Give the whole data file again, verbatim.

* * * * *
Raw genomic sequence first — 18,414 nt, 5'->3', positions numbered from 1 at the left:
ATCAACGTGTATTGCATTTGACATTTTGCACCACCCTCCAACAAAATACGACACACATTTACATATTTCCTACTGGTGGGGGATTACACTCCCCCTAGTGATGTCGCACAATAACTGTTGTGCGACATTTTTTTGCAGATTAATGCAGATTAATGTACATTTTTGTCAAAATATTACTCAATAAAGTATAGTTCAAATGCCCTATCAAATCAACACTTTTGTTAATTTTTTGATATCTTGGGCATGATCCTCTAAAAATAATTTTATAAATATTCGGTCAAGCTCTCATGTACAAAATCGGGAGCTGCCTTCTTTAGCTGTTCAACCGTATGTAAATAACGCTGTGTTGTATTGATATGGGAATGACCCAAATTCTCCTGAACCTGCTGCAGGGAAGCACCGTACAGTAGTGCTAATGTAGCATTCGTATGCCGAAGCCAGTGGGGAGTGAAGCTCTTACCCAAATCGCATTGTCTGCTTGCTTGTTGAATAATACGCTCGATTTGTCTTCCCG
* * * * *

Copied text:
Raw genomic sequence first — 18,414 nt, 5'->3', positions numbered from 1 at the left:
ATCAACGTGTATTGCATTTGACATTTTGCACCACCCTCCAACAAAATACGACACACATTTACATATTTCCTACTGGTGGGGGATTACACTCCCCCTAGTGATGTCGCACAATAACTGTTGTGCGACATTTTTTTGCAGATTAATGCAGATTAATGTACATTTTTGTCAAAATATTACTCAATAAAGTATAGTTCAAATGCCCTATCAAATCAACACTTTTGTTAATTTTTTGATATCTTGGGCATGATCCTCTAAAAATAATTTTATAAATATTCGGTCAAGCTCTCATGTACAAAATCGGGAGCTGCCTTCTTTAGCTGTTCAACCGTATGTAAATAACGCTGTGTTGTATTGATATGGGAATGACCCAAATTCTCCTGAACCTGCTGCAGGGAAGCACCGTACAGTAGTGCTAATGTAGCATTCGTATGCCGAAGCCAGTGGGGAGTGAAGCTCTTACCCAAATCGCATTGTCTGCTTGCTTGTTGAATAATACGCTCGATTTGTCTTCCCG